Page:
For some reason Etto makes me think of Cato, manservant of Inspector Clouseau in the Pink Panther movies. Just the name, you understand, not the food, which has never attacked me by surprise nor turned my residence into a brothel. The food, in fact, is quite good, with one teeny tiny* exception.
* but unfortunately kind of essential
The best thing about Etto (1541 14th Street), one of the newer additions to the gentrifying 14th Street corridor, might be the overall feel: part decor and part service. I love the exposed brick, copper pipes, bright wood, open space, clean lines. The bar area is small but cute, and well worth a visit, more for the cocktails than the wine; I’ve forgotten the name of the drink I had on the first visit, Queen of something, like a more interesting Manhattan. They also do a mean Negroni, using local Green Hat Gin, which Mrs. Me finds vegetal but I like the edge.
Service at Etto is uniformly great, bartenders to hosts to servers. Informational, pleasant, reasonably efficient, present but not interruptive. Always feel welcome, even as the place fills up, which it does rapidly around 6pm because it is both tiny and popular. Not sure what the record number of people packed into the bar area (built for maybe a dozen max) is, but surely violative of various fire and other codes.
The restaurant is popular for the aforementioned reasons but especially also the food, which is whimsically described (“Other Meaty Things,” “the Gilda ‘Radner’ – some sort of anchovy-based appetizer I should have ordered but didn’t – plenty of anchovy options at Etto) and deliciously prepared. Lobster and chick peas is more interesting, and more lobstery, than the trendy lobster mac’n’cheese one finds at many restaurants these days. I loved the beet salad, with its small dice of different colored beets covered in thin goat cheese wafers and a balsamic sauce.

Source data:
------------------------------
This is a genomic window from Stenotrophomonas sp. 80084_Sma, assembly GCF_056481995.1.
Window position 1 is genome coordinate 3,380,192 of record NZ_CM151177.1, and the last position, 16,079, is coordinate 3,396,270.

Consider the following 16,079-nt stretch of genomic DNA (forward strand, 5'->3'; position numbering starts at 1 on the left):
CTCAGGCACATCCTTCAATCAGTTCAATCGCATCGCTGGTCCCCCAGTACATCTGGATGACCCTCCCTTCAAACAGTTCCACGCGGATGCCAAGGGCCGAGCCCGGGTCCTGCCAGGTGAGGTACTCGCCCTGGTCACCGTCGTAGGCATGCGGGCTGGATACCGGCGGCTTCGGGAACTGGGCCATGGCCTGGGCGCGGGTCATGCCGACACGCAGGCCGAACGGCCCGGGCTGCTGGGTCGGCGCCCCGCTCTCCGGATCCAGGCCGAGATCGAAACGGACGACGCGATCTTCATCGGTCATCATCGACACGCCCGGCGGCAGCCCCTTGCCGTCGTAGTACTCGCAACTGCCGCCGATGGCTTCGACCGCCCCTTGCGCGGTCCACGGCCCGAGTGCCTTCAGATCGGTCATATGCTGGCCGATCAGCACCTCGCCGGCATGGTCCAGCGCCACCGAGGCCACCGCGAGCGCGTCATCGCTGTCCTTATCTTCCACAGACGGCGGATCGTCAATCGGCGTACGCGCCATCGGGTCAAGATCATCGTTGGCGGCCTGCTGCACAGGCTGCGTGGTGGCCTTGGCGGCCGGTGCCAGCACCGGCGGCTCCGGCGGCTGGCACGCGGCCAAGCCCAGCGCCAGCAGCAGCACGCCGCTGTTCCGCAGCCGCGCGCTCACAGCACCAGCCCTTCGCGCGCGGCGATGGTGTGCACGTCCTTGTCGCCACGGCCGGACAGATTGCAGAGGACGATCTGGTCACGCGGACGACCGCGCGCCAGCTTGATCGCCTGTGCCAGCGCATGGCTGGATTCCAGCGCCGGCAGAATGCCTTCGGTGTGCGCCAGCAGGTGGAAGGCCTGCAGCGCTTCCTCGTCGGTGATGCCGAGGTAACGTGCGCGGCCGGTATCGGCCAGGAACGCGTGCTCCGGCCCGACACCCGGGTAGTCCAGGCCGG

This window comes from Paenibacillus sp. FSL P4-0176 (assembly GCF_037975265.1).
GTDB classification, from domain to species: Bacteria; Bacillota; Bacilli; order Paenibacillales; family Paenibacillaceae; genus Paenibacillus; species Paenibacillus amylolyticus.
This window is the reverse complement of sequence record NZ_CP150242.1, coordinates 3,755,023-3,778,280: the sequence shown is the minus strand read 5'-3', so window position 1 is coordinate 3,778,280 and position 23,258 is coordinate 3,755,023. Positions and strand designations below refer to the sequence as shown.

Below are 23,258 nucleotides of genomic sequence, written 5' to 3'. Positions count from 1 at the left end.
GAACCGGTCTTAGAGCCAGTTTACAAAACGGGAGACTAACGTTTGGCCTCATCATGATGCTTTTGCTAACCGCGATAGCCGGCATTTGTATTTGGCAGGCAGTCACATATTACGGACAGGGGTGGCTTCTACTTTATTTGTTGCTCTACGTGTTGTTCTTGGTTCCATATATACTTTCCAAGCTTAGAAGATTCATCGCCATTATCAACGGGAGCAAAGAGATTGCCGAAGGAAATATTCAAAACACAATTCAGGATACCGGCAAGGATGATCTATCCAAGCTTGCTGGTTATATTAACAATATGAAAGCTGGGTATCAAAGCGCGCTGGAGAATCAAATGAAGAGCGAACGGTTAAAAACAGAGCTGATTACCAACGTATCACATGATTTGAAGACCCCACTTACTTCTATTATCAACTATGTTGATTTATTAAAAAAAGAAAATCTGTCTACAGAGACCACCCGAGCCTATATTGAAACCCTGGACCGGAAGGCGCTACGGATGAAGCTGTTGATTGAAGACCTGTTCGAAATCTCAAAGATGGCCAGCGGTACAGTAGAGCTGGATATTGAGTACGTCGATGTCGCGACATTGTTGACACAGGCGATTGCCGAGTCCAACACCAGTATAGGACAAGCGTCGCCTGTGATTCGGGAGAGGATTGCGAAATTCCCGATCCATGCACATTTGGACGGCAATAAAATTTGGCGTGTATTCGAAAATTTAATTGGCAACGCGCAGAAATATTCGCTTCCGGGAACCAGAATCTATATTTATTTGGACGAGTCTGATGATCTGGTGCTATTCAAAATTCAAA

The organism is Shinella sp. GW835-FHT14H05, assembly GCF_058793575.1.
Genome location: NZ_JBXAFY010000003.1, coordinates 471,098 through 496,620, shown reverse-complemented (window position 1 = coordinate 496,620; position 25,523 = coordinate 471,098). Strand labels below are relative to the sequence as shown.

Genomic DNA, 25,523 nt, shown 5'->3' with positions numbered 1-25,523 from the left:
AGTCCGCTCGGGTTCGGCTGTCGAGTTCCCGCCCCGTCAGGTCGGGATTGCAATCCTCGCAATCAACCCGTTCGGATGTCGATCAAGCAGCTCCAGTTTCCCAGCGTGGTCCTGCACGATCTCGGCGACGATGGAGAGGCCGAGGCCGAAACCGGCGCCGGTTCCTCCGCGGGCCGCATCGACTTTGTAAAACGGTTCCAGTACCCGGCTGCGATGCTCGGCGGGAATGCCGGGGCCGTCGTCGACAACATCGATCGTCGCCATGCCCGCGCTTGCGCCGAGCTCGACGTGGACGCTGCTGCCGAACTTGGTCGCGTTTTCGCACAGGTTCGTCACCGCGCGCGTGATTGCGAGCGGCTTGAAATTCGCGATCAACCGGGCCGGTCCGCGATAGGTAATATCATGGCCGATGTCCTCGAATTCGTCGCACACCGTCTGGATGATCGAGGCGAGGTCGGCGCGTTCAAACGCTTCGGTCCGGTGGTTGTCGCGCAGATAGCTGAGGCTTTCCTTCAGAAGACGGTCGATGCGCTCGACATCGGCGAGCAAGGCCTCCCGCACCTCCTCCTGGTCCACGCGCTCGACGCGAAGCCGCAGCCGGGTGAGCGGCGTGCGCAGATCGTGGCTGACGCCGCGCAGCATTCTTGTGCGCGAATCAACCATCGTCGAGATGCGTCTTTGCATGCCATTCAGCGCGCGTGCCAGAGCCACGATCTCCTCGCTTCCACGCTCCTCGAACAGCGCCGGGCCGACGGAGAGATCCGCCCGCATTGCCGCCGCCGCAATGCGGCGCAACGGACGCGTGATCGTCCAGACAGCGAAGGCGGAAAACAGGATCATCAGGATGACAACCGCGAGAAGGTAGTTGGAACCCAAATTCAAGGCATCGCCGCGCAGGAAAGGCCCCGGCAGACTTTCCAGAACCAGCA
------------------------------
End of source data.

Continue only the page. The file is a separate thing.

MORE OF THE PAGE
What? Pizza? Or “pizze” — yes, Etto has that too, and aspects are excellent, namely the sauce and the cheese and the toppings. Sausage and rapini is a nice combination of spicy/savory/bitter, and our dining partners gave the mushrooms a positive review too. I’m not qualified to rate mushrooms, so will happily take their word for it.
The pizza is unfortunately brought down several notches by the crust, which tastes fine, but the middle 50 percent is a soggy mess, even at the moment of delivery to the table, much less five or ten minutes later. Etto is operated in part by some folks from 2 Amy’s, which also has (and always has had) ongoing crust issues, only according to this Citypaper article, Etto’s crust is “just a little more complicated.” Maybe it is authentic, maybe it is more interesting and even more flavorful than other crusts, I don’t care, soggy crust is bad crust. You wouldn’t have to go far to find an example of how to do crust right: Ghibellina is right across the street, and my recent review is right here. Ghibellina gives you shears to cut your own pizza; Etto cuts it for you but hardly needs to, since it practically falls apart on its own, which would have been swell had we ordered the pot roast.
Kudos to Etto for trying something new, but for me, it doesn’t work. I will gladly return to Etto for drinks, and even for dinner, thanks to the atmosphere and service and Other Meaty Things, but I wouldn’t order the pizza again. Which is kind of unfortunate, given they are a pizzeria and all.